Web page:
From ways to fight age discrimination to installing elevators at more subway stations, “What New Yorkers 50+ Deserve,” released by AARP New York, is a groundbreaking and first-ever policy guide filled with recommendations to help city officials address these and other vital issues facing older New York City residents.
“This book is meant as a North Star—a model to help the new administration make sure that the needs of people 50-plus are met—because they are often overlooked,” said AARP New York State Director Beth Finkel. “They helped build our city and make it the great place that it is.”
“With this guide, the Mayor and everyone in city government can help New Yorkers 50-plus live their best lives,” Finkel added. “We’re talking about 750,000 New York City AARP members and who have suffered during the pandemic due to their vulnerability to the virus, housing costs and inadequate coordination of services among agencies.”
The 60-page policy book—the first-ever guide from AARP NY—contains 80 recommendations to improve life for the city’s residents, including empowering a deputy mayor to lead the charge to safeguard older residents and ensure they are aware of all services available to them. AARP staff created this blueprint because a clear and comprehensive plan for New York’s 50-plus was long overdue. The policy book also underscores that the New York City Department for the Aging receives less than one percent of the city budget when 20% of New York City residents are age 65 and older.
The book draws on AARP research and policy work, including “Disrupting Racial & Ethnic Disparities,” a series of policy briefs detailing substantial challenges faced by older New Yorkers.
Older adults are the driving force in New York City’s economy, cultural life and civic engagement. They account for the city’s biggest volunteer base and represent the largest voter turnout bloc. Yet they face significant hardships. For example, 78% of workers aged 40-65 say they have seen or experienced age discrimination in the workplace. More than half of city voters age 50-plus are concerned about affordable housing. A lack of accessible transportation has disproportionately affected 50-plus Black, Latino and Asian New Yorkers. And 42% of New Yorkers age 65-plus lack internet access—nearly double the 23% of those age 18 to 24.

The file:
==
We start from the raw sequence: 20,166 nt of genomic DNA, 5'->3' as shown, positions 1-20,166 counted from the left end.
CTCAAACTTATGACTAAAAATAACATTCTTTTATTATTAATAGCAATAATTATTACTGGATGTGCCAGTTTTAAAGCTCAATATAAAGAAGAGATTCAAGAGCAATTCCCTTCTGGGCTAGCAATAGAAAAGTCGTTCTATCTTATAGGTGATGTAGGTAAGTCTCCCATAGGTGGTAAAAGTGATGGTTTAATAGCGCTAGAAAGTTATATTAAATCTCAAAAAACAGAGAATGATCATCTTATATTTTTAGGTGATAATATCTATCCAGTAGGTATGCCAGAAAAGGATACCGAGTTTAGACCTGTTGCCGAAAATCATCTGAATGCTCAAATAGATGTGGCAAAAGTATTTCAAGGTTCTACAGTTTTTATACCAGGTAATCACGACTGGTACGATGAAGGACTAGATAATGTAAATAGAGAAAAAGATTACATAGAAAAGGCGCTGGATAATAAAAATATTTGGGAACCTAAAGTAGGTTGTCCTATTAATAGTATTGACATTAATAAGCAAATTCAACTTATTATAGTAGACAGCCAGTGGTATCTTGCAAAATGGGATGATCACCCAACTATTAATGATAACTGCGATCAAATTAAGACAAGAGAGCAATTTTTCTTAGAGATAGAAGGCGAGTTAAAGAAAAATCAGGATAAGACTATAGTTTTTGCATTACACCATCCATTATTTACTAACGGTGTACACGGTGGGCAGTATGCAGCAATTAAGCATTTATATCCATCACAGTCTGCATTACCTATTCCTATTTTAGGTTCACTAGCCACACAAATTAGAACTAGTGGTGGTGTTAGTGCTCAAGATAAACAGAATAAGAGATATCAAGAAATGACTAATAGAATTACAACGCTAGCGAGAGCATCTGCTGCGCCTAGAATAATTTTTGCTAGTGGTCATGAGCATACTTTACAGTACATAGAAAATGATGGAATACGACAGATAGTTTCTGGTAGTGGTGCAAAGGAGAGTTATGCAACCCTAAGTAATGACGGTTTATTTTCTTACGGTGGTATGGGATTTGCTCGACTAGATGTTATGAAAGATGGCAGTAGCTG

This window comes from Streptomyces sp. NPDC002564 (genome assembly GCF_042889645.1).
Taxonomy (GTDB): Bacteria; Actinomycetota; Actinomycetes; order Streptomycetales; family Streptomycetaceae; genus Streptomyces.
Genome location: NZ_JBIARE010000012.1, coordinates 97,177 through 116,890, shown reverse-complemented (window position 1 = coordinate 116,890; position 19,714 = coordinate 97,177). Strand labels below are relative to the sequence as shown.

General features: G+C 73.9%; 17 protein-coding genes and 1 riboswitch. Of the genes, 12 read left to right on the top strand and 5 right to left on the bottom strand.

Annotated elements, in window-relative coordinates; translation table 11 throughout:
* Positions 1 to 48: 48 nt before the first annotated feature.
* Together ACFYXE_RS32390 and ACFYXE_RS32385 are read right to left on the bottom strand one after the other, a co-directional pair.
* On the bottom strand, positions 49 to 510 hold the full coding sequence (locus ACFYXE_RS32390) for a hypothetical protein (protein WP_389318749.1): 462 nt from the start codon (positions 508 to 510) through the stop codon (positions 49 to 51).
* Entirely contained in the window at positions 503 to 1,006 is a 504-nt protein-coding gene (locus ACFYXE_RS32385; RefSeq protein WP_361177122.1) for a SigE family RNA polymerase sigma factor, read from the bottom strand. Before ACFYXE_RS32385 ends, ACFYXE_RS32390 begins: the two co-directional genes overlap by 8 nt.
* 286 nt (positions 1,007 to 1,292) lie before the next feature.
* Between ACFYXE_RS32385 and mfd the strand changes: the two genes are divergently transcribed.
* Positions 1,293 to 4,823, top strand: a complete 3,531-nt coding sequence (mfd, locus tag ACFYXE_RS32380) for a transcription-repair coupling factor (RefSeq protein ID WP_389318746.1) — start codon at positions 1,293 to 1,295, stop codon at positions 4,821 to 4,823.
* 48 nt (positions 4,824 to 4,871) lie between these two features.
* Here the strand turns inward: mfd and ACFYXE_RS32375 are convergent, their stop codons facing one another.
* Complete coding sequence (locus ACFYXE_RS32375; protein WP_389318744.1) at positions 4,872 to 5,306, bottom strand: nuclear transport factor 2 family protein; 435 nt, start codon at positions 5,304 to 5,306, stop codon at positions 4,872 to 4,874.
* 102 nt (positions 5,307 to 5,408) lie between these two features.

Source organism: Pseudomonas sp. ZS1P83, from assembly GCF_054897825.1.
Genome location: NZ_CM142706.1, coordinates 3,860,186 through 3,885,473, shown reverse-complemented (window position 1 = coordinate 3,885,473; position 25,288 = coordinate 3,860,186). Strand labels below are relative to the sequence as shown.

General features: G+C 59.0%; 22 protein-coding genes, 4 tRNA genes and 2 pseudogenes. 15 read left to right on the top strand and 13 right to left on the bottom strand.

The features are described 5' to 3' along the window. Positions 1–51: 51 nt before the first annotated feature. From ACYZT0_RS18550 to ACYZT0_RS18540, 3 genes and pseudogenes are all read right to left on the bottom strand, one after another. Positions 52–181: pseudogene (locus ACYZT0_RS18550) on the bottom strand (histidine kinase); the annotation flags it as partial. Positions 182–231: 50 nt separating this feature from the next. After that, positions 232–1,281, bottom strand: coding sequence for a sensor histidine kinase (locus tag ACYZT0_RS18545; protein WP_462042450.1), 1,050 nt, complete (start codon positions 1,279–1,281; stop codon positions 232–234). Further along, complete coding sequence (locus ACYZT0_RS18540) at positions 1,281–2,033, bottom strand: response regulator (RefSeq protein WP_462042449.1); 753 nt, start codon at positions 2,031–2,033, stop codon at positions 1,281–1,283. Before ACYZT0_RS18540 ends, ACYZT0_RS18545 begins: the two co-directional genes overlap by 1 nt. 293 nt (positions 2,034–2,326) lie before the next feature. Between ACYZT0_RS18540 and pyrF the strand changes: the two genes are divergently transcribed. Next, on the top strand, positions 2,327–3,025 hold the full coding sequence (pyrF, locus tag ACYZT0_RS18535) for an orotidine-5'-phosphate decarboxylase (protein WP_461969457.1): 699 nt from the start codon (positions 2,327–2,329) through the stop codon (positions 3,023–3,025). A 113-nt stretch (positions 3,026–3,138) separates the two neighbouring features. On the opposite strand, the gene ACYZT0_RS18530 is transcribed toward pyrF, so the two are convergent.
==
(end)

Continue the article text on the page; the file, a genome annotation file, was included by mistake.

Recommendations in the policy book include:
- Updating the city’s zoning codes and planning processes to require more affordable senior housing;
- Prohibiting online job application systems that require age information unless the employer can demonstrate need for that information;
- Renaming the Department for The Aging to reflect the vibrancy of New York’s older adults;
- Offering Human Resources Administration training so older adults can easily navigate and apply for the Supplemental Nutrition Assistance Program (SNAP);
- Expanding and improving zoning rules that allow the Metropolitan Transportation Authority to leverage private development to build elevators at more New York City Transit stations, and throughout Staten Island Railway, Long Island Railroad, and Metro-North stations;
- Devoting more pedestrian-friendly street space, building upon the successes of the Open Streets program;
- Expanding geriatric mental health services to every NYC Health + Hospitals facility.
- Establishing a New York City Caregiver Tax Credit for unpaid family caregivers, who often spend thousands of dollars a year caring for loved ones.
- Fully funding the City’s five-year Community Care Plan, which expands access to senior centers and aging-related services in underserved communities.
“What New Yorkers 50+ Deserve” is available online at www.aarp.org/nycpolicybook. AARP staff and volunteers will share hard copies of the book and meet with leaders across the city to discuss policy solutions and push for increased support and attention to the issues and recommendations outlined in the policy book.